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dc.contributor.advisorWilson, Jean
dc.contributor.authorGottman, Moriah*
dc.creatorGottman, Moriah
dc.date.accessioned2018-10-12T00:20:03Z
dc.date.available2018-10-12T00:20:03Z
dc.date.issued2018
dc.identifier.urihttp://hdl.handle.net/10150/630154
dc.description.abstractPostnatal microcephaly in MASA/CRASH (mental retardation, aphasia, shuffling gate, adducted thumbs) syndrome is caused by compromised neurite outgrowth, arborization, and directionality. Neurite outgrowth is lost due to a lack of L1-cellular adhesion molecule (L1CAM, or L1) and ankyrins B and G interaction. Neurite arborization is compromised due to a loss of L1CAM and ezrin-radixin-moesin (ERM) protein interaction. L1CAM and neuropilin-1(NP1) interaction leads to a loss of neurite directionality. How these neurite growth changes affect neurogenesis throughout the brain, and lead to microcephaly (MiC), has not yet been modeled. Future drug discovery projects aiming to halt the progression of postnatal MiC in MASA syndrome could narrow the scope of focus if modeling software parameters were adjusted to reflect phenotypic changes to neurites lacking L1 demonstrated in the literature.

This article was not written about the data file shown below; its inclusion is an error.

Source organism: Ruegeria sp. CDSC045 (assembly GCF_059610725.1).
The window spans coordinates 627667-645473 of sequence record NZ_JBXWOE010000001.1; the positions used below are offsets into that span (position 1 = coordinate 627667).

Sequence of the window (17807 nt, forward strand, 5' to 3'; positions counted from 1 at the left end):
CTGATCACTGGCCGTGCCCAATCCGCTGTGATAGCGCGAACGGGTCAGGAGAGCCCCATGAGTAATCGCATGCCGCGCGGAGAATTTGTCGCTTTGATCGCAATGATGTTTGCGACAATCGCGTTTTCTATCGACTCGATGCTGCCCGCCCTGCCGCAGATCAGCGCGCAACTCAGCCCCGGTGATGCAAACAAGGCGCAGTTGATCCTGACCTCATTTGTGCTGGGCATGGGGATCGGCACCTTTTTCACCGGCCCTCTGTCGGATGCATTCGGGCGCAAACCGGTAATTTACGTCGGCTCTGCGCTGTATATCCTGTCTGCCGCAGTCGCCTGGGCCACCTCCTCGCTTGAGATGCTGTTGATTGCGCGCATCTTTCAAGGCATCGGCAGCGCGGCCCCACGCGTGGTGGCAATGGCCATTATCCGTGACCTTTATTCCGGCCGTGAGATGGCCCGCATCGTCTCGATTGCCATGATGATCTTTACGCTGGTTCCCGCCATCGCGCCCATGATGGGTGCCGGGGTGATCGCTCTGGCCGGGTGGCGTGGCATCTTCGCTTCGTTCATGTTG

dc.language.isoen
dc.publisherThe University of Arizona.
dc.rightsCopyright © is held by the author. Digital access to this material is made possible by the University Libraries, University of Arizona. Further transmission, reproduction, presentation (such as public display or performance) of protected items is prohibited except with permission of the author.
dc.subjectbranching
dc.subjectL1
dc.subjectMASA
dc.subjectmicrocephaly
dc.subjectmodel
dc.subjectneurites
dc.titlePostnatal Microcephaly in MASA/CRASH Syndrome: L1 Cellular Adhesion Molecule Loss Leads to Smaller, Fewer, and Directionally Challenged Neurites
dc.typetext
dc.typeElectronic Thesis
thesis.degree.grantorUniversity of Arizona
thesis.degree.levelmasters
dc.contributor.committeememberSt. John, Paul
dc.contributor.committeememberMouneimne, Ghassan
dc.description.releaseRelease after 07/09/2023
thesis.degree.disciplineGraduate College
thesis.degree.disciplineCellular and Molecular Medicine
thesis.degree.nameM.S.


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